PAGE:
Untotaled: Stepping Four (April 28th, 1964) … March 1, 2014

Jonathots Daily Blog

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(Transcript)

The Gospel Tones.

They were a singing group that visited our church on April 28th, 1964–actually, three friends of our pastor, who used to sing together back in college.

The southern gospel quartet–bass, baritone, lead, high tenor–an interesting blending of a musical circus atmosphere mingled with the sanctity and sobriety of the Gregorian chant.

I remember that night well. I had never seen our preacher so alive. He usually had a somberness which accompanied his sermons, granting him the authority to be holy.

But on that night he was moving around and singing low bass notes on the RCA Victor microphone which had been placed in the middle of the platform.

I got excited. Honestly, it was a little corny, but still had enough fun in it that I participated.

After the show everybody processed to the fellowship hall for cookies and punch. I grabbed three of my friends and we headed off  to a Sunday School classroom which had an off-key Wurlitzer piano, and started pounding out some songs of our own. We didn’t sound very good but we were totally enthusiastic.

Right in the middle of an exhilarating screech, one of the church elders stuck his head in, rebuked us and said we were bad children because we weren’t joining in with the rest of the church. My friends were intimidated by the austere condemnation and left to go eat their cookies, but I stayed in the room. I played and played; I sang and sang.

That night changed me. I realized I liked music. I liked entertaining.

I regathered my three friends shortly after that evening and we began to sing everywhere–nursing homes, school talent shows, street rallies, coffee houses–and later, when my buddies paired off and got married, I kept it up.

In the process I worked with the Blackwood Brothers, the Rambos, the Happy Goodmans, the Imperials and the Oak Ridge Boys.

I became an egg. Whether I was scrambled, fried, poached or put in an omelet, I was an egg. You could use me to make a cake, a souffle, or even to hold your meatloaf together.

I was not a ham and certainly not a crab.

On April 28th, 1964, listening to the Gospel Tones, I chose to become an egg. Over the years many people have tried to get me to fit into their box, but I’m an egg.

I was built for a carton. 

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Sunday Mourning … October 27, 2013

Jonathots Daily Blog

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Sunday mourning

Jesus is dead

Though he arose

As he said

Here is his body

In the bread

Drink his blood

That was shed

Gather, listen to the tune

Bow your head

And softly croon

“Rock of ages

Cleft for me”

Bass or treble

I assume it to be

Repeat after me

The magical words

Stained glass windows

With lilies and birds

Somber you came

And quiet you go

Reach the exit

End the show

A sermon of thoughts

Three in all

Very meaningful

But can you recall

The message shared

On this day

The names of those

For which we pray

A doughnut, some coffee

A word or two

A brief sense of one

And then we are through

Yes, God is our Father

On this we agree

But He works late at night

So quiet we should be

No running in the house

No whispering to your spouse

It is the way of the Lord

Though we feel quite bored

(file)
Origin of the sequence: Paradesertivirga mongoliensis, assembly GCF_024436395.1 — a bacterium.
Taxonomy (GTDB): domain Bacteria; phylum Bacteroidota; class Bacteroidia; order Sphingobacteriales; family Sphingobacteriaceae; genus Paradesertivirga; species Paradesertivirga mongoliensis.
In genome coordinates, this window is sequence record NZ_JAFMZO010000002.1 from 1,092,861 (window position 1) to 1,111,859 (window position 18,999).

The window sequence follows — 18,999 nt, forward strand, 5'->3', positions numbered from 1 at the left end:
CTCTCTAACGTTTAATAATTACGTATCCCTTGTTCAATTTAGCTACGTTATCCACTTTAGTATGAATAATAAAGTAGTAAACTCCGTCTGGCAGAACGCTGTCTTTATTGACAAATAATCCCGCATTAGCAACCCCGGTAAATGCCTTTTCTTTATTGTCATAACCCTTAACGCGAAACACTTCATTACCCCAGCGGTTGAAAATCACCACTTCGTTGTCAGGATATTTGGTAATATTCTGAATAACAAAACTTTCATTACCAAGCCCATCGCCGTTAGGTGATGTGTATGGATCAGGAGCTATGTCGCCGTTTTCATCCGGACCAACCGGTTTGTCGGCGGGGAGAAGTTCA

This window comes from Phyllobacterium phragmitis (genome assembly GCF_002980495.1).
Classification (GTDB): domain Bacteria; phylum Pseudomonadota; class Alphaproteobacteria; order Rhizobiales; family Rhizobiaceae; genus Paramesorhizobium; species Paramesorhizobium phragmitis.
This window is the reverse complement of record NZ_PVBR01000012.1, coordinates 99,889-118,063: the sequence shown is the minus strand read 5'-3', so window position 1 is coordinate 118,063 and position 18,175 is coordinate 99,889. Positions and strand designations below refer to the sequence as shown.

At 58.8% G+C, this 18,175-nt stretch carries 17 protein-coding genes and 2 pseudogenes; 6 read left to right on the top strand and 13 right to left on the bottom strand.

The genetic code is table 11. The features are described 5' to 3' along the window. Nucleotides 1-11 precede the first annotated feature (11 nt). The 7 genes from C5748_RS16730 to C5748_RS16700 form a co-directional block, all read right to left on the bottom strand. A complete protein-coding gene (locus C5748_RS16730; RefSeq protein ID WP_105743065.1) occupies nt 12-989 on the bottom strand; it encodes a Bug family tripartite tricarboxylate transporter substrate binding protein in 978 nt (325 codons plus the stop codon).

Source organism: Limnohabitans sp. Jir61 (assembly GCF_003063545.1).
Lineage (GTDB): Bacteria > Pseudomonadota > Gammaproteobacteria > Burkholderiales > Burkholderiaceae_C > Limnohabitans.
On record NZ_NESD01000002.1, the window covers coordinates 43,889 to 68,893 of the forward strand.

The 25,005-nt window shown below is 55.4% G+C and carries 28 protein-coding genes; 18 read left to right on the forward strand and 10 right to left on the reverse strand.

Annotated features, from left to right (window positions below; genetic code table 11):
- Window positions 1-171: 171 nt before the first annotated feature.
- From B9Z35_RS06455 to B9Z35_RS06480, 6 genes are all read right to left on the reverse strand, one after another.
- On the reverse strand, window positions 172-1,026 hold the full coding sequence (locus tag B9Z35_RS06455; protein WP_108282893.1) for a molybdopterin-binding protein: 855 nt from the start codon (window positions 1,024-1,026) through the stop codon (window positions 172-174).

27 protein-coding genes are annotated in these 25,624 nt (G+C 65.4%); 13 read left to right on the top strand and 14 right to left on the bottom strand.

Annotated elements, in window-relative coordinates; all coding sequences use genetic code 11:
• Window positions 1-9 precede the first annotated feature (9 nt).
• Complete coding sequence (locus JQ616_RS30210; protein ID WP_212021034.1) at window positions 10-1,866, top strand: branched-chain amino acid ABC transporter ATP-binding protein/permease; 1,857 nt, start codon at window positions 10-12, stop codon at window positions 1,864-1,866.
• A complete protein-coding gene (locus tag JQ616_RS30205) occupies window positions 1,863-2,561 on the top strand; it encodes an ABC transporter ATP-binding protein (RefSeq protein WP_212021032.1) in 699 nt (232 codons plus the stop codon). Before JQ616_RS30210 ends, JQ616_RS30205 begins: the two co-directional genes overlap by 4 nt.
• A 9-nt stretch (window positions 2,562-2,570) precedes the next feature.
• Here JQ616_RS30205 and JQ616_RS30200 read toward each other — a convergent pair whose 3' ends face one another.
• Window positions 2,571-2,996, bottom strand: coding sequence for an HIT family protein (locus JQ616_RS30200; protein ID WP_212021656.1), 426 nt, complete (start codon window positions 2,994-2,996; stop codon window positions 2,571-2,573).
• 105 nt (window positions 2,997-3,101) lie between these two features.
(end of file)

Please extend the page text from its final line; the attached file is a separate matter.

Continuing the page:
It is not for us to understand

It is not time to strike up the band

We worship a King

Our offering we bring

For we are lost

And He paid the cost

And never will we celebrate

Instead we carefully commemorate

Please, each of us redeem

From our unholy scheme

To achieve a pious conclusion

Our temporary absolution

To return again next week

Weaker and feeling meek

So we inherit the earth

In heaven at rebirth

Sunday mourning

Tears in our eyes

Is it true emotion?

Or fear of our lies?

 

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Sing, Sang, Sung… April 11, 2012

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in Safford, Arizona

Who knows? Maybe it shouldn’t have happened.

Yet when I was twelve years old, one evening I burst out in song in front of a bunch of friends and family and they all commended me on my deep voice and great sound. I don’t know what their motives were. Sometimes those of our own “kin and kind” feel it’s their duty to encourage some young fat boy by pointing out some false positives– to encourage self-esteem. Whatever the reasons were, I grabbed onto that praise like the church treasurer nabbing the offering plates on Sunday morning.

I started singing. I even gathered a little group of friends to sing with me. We thought we were good. We had already spent our first million from record sales before we ever performed our first song. The truth of the matter is, I was a “family-shower” singer. To my family I sounded just fine—worthy to be heard in small doses. My rehearsal for such musical performances always occurred in the shower, where I sounded absolutely astounding.

“Family-shower” singers. They’re everywhere. Nobody talks to them about pitch, tone, phrasing, breathing and faithfulness to the human instrument because that takes away a lot of the fun of just piping off. Television is full of “family-shower” singers, who make it to auditions or game shows, fully confident they are the next American phenomenon–because their families told them so and their sessions in the shower confirmed their prowess.

I know we want to be an encouraging type of folk instead of negative, but can we agree that it is never nasty to help people discover the best way to count the cost of their own ability? Because what happens with “family-shower” singers, if they are not interrupted by wisdom in the craft, is that they turn into “church-townsangers. They start singing special music in their churches, and a few organizations in the town get wind of it and invite them to sing the national anthem or some favorite love song of the wife of the president of the club. They are always applauded—and unfortunately given unnecessary standing ovations—and further encouraged to spread their good word in music.